Parenting – International Relocation

Parenting---international-Location

Our client, the mother of a child born in 2008, was a Russian national. The father of the child, her former husband, lived in Australia but was also born overseas and travelled extensively for work. Throughout their marriage, the parties spent significant periods apart from each other and at times lived in different countries. Indeed, the father wasn’t even present for the child’s birth.

Although the family had lived in Australia for a short time, the mother had returned to live in Russia with the child and the father remained in Adelaide, Australia. However, in 2013 the mother brought the child to Sydney to visit for a holiday. While she was here, the child’s passport expired and the father refused to sign the renewal forms. Without a passport, the child couldn’t leave Australia and the mother couldn’t return to Russia with him. Our client was effectively marooned in Australia by the father. Even though the mother and the child were staying in Sydney, the father remained living in Adelaide and only spent minimal time with the child. Despite that, he wanted to force the child (and therefore, the mother) to remain in Australia (albeit in a different State to him).

At Trial in the Family Court of Australia at Sydney, we were wholly successful in arguing it was in the best interests of the child that he should be permitted to return to Russia with his mother. To do that, we had to demonstrate that the benefit of the child living in Russia with the mother outweighed the detriment to the child in spending less time with the father.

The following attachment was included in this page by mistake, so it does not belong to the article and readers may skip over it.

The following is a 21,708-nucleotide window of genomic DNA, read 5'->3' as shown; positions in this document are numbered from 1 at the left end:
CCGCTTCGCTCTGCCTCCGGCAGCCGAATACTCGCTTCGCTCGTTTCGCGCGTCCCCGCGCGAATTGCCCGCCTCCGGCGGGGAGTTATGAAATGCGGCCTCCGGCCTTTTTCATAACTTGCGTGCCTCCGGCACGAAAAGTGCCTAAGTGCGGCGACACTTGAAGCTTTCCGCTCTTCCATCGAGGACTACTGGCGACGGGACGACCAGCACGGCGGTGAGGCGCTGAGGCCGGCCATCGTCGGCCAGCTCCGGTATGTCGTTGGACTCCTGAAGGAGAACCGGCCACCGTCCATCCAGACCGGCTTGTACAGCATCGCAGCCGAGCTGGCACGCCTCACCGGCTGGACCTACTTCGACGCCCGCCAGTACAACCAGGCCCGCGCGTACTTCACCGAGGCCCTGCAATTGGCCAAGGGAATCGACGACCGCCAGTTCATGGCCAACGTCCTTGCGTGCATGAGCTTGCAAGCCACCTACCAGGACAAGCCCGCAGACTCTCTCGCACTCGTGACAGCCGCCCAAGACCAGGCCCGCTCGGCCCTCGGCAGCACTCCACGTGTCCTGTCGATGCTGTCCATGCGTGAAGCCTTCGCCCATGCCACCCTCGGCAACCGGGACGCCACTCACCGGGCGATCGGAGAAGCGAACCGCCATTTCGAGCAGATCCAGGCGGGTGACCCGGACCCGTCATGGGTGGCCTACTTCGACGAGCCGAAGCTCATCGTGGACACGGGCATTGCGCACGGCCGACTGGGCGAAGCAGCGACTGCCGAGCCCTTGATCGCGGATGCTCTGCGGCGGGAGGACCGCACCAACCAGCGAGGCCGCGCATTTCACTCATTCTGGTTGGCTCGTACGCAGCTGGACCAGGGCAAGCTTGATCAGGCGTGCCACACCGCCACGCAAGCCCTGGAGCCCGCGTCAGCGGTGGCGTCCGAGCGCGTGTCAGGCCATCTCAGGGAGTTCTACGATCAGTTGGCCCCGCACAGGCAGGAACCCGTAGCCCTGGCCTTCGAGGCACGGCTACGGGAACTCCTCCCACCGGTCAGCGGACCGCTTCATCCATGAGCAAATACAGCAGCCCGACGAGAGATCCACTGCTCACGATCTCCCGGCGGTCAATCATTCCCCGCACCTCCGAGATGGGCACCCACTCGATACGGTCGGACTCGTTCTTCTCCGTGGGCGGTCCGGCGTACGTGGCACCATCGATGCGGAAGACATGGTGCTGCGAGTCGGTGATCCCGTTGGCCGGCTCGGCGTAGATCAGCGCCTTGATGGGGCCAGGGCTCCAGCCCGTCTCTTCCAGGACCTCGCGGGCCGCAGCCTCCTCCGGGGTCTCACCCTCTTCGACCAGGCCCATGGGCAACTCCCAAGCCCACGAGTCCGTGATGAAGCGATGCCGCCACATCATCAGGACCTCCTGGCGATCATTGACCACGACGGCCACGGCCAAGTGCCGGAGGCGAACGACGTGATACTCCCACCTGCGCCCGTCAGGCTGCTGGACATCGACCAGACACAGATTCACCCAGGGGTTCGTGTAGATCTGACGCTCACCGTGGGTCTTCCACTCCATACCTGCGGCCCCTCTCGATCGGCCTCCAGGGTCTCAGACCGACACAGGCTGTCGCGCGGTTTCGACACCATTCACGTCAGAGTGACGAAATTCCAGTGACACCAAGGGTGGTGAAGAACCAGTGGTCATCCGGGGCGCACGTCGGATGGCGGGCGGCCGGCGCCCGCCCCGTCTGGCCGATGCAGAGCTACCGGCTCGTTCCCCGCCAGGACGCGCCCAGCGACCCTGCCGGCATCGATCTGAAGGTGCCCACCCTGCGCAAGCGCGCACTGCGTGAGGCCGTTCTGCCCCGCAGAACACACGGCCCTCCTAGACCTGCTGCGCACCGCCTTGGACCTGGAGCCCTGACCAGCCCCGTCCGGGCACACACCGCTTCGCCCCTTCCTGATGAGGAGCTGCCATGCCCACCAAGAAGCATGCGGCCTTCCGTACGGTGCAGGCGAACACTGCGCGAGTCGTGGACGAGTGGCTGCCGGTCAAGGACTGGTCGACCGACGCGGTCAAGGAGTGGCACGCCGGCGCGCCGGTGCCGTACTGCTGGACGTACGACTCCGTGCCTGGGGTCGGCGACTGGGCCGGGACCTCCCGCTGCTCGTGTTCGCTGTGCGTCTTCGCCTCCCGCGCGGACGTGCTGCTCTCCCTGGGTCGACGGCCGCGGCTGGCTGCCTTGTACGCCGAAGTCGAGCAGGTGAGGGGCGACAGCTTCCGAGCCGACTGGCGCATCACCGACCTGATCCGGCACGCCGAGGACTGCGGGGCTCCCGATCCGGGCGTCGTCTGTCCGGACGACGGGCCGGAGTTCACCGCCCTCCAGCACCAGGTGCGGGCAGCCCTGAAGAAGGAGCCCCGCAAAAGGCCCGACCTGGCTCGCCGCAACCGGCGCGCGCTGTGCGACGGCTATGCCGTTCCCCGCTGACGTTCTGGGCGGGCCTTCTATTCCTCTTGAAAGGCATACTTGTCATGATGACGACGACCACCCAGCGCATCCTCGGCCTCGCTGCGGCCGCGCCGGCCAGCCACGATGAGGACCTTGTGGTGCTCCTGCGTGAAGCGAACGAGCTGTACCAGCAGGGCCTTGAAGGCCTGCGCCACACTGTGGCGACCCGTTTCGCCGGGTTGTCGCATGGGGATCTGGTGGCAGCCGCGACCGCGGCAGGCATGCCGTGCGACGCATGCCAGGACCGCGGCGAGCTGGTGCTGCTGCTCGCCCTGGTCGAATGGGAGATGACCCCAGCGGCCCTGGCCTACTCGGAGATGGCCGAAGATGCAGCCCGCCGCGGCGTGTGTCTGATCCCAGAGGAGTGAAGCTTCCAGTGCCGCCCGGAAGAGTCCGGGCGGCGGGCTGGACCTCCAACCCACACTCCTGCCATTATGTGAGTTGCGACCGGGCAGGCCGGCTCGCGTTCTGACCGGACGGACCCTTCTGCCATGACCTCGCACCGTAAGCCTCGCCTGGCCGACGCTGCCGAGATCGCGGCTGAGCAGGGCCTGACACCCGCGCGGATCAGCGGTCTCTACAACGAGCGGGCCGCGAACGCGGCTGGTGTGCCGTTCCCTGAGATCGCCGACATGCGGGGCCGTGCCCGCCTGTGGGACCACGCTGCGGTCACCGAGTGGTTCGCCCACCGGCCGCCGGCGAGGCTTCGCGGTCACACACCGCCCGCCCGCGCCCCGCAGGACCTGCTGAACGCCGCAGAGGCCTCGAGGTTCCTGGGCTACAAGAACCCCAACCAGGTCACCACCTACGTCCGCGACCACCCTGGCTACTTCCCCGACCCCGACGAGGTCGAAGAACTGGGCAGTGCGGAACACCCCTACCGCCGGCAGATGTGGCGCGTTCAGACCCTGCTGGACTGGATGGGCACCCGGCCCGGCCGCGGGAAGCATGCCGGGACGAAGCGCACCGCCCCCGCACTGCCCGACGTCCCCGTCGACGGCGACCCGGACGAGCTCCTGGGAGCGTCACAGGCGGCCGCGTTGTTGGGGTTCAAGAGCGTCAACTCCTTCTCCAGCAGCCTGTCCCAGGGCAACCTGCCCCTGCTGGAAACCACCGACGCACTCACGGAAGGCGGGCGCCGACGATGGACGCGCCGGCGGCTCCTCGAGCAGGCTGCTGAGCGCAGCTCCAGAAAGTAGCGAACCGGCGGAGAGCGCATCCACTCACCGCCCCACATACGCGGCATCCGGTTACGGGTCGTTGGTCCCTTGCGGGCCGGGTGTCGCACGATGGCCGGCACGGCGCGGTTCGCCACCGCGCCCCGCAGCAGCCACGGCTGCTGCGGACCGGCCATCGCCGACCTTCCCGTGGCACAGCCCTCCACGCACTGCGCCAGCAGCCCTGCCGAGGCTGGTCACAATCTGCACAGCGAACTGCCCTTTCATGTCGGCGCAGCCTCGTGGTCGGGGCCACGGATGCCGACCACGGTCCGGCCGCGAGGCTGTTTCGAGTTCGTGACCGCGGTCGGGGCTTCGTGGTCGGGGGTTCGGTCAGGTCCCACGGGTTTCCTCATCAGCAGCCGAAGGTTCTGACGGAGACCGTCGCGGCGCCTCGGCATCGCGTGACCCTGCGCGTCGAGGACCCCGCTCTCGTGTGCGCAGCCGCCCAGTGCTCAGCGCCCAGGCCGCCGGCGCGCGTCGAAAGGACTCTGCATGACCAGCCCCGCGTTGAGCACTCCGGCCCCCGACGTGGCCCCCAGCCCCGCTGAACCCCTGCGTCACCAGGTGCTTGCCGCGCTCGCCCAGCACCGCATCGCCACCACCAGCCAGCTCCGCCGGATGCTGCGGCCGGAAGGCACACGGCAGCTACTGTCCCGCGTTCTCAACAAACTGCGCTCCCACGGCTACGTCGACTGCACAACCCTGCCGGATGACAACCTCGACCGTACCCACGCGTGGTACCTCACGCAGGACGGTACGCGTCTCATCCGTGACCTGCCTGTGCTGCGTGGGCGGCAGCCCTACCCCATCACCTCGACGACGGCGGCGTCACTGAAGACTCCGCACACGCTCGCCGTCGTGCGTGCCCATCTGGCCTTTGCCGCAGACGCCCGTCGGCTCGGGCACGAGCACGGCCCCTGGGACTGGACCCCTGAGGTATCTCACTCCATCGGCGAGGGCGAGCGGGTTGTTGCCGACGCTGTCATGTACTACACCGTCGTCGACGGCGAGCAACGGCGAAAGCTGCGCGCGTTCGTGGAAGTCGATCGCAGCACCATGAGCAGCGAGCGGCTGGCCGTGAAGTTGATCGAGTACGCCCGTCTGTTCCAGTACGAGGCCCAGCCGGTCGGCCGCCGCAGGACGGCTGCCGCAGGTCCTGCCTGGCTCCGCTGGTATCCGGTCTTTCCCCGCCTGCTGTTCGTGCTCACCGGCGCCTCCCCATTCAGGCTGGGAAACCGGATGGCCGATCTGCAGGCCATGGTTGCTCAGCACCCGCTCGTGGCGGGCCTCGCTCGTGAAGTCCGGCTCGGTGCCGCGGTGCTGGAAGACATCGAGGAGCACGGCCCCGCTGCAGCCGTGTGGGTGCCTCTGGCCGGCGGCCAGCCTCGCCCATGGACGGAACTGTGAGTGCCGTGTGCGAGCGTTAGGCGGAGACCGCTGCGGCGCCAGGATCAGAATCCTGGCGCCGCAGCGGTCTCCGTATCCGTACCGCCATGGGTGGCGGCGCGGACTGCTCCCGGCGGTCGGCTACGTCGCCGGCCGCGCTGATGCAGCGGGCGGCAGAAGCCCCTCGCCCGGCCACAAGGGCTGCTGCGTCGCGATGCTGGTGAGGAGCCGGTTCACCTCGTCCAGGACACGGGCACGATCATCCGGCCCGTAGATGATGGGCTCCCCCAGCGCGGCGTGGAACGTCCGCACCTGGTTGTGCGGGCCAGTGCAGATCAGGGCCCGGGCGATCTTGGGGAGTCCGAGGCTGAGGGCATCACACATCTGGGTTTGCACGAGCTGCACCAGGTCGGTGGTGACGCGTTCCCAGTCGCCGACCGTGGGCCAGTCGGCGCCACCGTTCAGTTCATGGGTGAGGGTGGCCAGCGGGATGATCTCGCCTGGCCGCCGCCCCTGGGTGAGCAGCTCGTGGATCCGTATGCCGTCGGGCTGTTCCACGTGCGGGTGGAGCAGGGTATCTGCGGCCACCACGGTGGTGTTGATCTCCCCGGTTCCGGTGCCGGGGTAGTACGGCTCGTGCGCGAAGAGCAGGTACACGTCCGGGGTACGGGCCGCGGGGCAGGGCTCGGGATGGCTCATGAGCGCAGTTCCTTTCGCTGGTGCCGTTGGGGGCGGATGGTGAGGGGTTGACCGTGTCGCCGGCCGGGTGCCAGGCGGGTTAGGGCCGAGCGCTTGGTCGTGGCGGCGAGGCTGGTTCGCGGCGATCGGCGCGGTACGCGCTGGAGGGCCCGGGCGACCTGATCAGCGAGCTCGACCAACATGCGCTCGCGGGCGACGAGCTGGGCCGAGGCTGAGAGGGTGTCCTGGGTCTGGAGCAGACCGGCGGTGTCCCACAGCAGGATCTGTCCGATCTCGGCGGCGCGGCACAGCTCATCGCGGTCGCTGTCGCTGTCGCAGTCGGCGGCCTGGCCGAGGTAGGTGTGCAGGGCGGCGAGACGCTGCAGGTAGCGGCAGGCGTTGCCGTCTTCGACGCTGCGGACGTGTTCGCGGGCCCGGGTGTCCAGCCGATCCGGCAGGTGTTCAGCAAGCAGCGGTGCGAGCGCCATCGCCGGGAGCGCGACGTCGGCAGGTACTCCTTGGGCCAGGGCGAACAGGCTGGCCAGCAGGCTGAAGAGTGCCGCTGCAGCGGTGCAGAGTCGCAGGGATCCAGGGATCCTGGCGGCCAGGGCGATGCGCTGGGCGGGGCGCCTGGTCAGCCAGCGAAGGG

We were successful in showing that the father shouldn’t be permitted to force the mother to remain living in Australia when he himself chose not to move to Sydney where the child was living to spend more time with him. Needless to say our client was very happy and relieved to discover that she would be able to return to her hometown in Russia, with her child.

International relocation matters often not only turn on the facts of the case, but also strategy and careful arguments needed to be made, as well as the persuasive presentation of vital evidence and submissions before the court. Whilst it was an often slow and frustrating process being in the court system, our client took our advice and remained strong and this resulted in her achieving her goals of being free to take her child home.

Should you or someone you know be facing an international relocation matter or indeed any other type of parenting legal issue, we are only a phone call away – 1800 600 664. Alternatively, fill in the contact form on this page.

For the full judgement, see http://www8.austlii.edu.au/cgi-bin/viewdoc/au/cases/cth/FamCA/2015/1024.html

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